The sound of a toothless tiger roaring at the banks…

JOHN Manley notes how our MLAs and ministers are keen to appear as though they are fighting our corner against the banks during the recession. The key word is ‘appear’, as the engagements between bankers and politicians are just for the optics, Manley argues. The semi-desperate and aspirational tone of this recent OFMDFM press release is revealing about how much control politicians here have over financial matters that really matter – close to zero.

And Ian Paisley Jr’s tough-talking press release before an Agriculture Committee meeting with bankers spoke of his determination to “to challenge the banks” about their practices with farmers, how there are “very clear instances of the banks inflicting further pain on the industry”. The committee itself spoke of how “[B]anks need to take a sympathetic approach to the issue of farming debts”. But the language is telling; the banks can only be “urged”, not “forced”. Even the first quote of IPJ’s release begins with the defeatist “Whilst the Northern Ireland Assembly does not have the power to force banks to act…”

But at least the statements are coherent. The left hand of UCUNF doesn’t appear to know what the right one is press releasing. UUP Assemblyman George Savage warmly welcomed the meeting between banks and the agri-committee, while Conservative spokesman Neil Johnston lambasted it and described it as “worthy but it is hard to see anything much coming from it”.Manley writes:

It’s clear that the global credit crunch is impacting on Northern Ireland, leading many individuals and business bodies to voice concerns about both the banks’ reluctance to lend and their imposition of excessive charges.

However, while a degree of political leverage may be necessary to encourage greater flexibility from the banks, it’s important to consider what exactly the executive or the assembly can do in this situation.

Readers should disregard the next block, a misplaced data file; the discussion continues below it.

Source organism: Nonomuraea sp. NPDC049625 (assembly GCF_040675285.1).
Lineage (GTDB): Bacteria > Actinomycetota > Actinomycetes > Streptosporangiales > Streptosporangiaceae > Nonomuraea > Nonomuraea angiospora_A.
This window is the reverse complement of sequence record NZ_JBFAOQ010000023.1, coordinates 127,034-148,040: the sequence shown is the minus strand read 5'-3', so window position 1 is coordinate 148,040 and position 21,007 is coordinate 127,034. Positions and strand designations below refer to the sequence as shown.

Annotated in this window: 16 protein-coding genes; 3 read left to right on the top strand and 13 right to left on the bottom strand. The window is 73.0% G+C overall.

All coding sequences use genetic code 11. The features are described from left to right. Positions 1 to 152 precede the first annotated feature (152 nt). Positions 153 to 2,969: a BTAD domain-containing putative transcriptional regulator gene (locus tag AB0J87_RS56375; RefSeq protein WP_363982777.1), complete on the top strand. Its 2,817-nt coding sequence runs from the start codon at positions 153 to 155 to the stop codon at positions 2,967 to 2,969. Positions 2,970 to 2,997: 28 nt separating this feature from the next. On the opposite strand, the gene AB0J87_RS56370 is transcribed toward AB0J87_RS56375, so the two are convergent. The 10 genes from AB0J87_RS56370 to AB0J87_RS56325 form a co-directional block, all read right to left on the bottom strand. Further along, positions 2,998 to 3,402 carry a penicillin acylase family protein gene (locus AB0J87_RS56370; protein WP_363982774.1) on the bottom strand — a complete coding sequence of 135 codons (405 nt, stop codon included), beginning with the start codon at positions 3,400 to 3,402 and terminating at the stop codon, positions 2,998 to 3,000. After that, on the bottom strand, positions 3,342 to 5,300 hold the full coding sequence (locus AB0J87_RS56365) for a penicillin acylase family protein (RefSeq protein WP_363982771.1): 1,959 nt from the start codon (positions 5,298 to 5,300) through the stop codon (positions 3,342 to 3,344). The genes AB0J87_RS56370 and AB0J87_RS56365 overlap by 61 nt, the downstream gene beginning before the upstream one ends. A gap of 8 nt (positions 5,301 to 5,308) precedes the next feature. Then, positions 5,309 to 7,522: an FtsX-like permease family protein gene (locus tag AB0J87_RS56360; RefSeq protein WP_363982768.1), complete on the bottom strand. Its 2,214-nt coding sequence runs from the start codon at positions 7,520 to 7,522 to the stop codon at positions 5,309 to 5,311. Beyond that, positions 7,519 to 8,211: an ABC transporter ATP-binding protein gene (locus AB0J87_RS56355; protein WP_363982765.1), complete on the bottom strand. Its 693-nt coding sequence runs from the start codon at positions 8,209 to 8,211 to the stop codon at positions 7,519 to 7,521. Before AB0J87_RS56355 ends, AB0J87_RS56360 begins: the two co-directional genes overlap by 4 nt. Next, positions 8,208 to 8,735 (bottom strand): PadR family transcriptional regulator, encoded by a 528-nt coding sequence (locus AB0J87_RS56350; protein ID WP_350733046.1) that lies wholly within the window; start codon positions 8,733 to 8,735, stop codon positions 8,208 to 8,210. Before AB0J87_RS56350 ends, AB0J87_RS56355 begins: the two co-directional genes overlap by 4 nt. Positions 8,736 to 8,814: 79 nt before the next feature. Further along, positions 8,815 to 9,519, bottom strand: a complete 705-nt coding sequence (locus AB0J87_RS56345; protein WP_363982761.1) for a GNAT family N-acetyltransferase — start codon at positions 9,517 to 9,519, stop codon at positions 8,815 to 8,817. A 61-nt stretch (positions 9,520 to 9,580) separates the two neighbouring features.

Of the north’s four main high street banks, two are based in the Republic, one is British and the other is Danish-owned. British chancellor Alastair Darling, the man who authorised the bail-out for Ulster Bank parent company RBS, is having difficulty gaining concessions from the banks, so what then can a regional government do?

When this question was put to the press office of the Office of the First Minister and Deputy First Minister (OMDFM) last week, the reply was short and unsubstantial, merely underlining the apparent impotency of our devolved administration when facing up to international financial institutions.

While few would begrudge our politicians trying to represent us and engage with the banks, Manley notes that what achievements there have been came about as a result of work between the banks and central government, as opposed to the devolved insitution at Stormont. The most interesting part of his story is kept to last.

The Irish News spoke to a source involved in the “process of engagement” between the politicians and the bankers. On assurance of anonymity, he spoke candidly about what went on during the meetings and what the banks’ representatives really thought about the efforts their political counterparts were taking.

Among the concerns he noted was the sheer number of meetings. According to the source, in addition to the meetings with the First and Deputy First Ministers, three separate committees – Finance and Personnel, Enterprise, Trade and Investment and Agriculture and Rural Development – had all asked the banks to attend hearings at which they were asked what amounted to the same questions.

“There is a sense that a lot of time has been wasted through duplication. You have to ask why the assembly couldn’t coordinate these hearings so we didn’t have to go over the same ground all the time,” he said.

On more substantive issues, our source was less forgiving.

“The politicians know rightly that they are powerless in this process but they can’t resist playing to the gallery,” he said.

“There is a sense that they are just indulging in house-painting and point-scoring.”

Many in the banking and wider business sector were becoming frustrated by the process, he said, with some believing that by the time the executive takes real action to combat the recession, it’ll be over.